Note the memory display in the info above. It was somewhat amusing in that every second or so, OperaMini would claim about 4Kb; while 'trying' to connect. So when it timed out, I set it going again. And once more. Three failing connection attempts was all it took to use up all the memory. Interestingly, upon the next claim, all the memory used was shown as discarded and it sort-of rolled around. Is this some sort of lazy garbage collection that waits until memory runs out before it bothers to do anything, or does the memory 'roll around' and thus possibly trample on earlier data?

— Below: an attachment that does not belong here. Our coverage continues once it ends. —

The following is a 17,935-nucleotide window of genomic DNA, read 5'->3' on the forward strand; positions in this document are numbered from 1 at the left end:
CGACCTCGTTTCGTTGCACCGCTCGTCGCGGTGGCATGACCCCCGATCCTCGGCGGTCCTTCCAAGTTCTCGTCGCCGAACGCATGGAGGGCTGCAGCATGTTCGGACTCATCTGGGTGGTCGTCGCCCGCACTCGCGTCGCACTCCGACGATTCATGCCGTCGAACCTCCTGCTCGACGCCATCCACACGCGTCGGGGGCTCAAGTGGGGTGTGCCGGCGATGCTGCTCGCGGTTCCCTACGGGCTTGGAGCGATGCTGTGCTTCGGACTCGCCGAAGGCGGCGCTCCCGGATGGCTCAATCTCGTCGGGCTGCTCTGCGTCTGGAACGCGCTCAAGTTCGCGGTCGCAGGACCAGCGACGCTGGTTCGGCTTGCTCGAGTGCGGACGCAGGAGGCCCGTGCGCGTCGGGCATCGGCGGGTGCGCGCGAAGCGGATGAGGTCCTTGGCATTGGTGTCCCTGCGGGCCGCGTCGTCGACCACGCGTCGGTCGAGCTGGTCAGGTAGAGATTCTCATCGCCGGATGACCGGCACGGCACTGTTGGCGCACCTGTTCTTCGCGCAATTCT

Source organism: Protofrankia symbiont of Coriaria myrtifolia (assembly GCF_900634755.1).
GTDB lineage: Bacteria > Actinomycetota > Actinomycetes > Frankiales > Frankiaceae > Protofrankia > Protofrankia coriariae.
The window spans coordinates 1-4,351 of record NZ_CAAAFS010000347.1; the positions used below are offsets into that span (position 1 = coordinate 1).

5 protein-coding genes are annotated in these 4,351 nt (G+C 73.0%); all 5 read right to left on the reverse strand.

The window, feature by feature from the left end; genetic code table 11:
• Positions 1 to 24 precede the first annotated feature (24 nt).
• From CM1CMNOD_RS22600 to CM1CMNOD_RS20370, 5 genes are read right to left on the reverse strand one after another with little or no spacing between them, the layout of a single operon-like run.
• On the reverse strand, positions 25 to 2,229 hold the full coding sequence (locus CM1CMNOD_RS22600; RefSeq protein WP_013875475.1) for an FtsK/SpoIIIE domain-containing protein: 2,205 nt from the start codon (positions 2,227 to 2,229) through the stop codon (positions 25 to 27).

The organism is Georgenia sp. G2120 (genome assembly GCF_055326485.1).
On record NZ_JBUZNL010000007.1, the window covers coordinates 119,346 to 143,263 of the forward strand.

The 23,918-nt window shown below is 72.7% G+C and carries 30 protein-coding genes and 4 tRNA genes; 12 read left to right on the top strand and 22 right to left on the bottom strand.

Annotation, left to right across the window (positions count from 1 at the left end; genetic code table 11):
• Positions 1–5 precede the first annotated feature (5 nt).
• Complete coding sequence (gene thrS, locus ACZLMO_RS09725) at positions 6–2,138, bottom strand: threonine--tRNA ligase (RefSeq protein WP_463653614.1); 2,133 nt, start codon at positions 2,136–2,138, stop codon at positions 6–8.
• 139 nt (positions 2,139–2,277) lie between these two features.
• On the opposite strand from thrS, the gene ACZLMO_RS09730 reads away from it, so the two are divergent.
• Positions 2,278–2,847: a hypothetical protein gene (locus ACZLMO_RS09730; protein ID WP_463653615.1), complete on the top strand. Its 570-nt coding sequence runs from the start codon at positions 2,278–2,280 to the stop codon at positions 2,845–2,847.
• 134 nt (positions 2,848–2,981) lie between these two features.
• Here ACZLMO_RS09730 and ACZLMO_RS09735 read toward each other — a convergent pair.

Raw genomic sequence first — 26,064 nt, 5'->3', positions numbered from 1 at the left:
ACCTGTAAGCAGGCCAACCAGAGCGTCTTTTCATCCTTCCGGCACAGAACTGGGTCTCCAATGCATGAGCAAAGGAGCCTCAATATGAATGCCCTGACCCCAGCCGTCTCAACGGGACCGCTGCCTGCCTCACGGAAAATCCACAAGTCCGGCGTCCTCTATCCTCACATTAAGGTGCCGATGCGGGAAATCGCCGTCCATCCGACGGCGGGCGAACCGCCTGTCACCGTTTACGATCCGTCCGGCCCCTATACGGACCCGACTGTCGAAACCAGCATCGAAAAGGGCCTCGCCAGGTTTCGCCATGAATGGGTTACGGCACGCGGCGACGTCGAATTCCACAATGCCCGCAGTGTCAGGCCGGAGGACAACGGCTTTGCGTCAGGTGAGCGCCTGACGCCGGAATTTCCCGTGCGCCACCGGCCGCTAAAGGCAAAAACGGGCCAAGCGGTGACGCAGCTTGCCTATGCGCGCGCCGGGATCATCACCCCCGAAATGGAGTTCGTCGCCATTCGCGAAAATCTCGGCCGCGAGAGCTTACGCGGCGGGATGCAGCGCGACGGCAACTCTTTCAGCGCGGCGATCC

Finally, here is the star program Sideralis:

I have lightened the picture for display here. It might look a bit dark on your display. It is, actually, just the right shades to be visible on the phone's display while not badly messing up your eyes' dark adjustment. It is possible, if you live in a place where you can actually see the night sky without neon haze in the way, to go outside, look up, and let your phone be your guide to what you are looking at.
The only itty-bitty flaw in the program is that it uses the system menu, which is black text on white. Press a key to call up the menu and it feels like your eyes are burning - so bright compared to the star chart and the night sky...

 

Oh what a jolly day!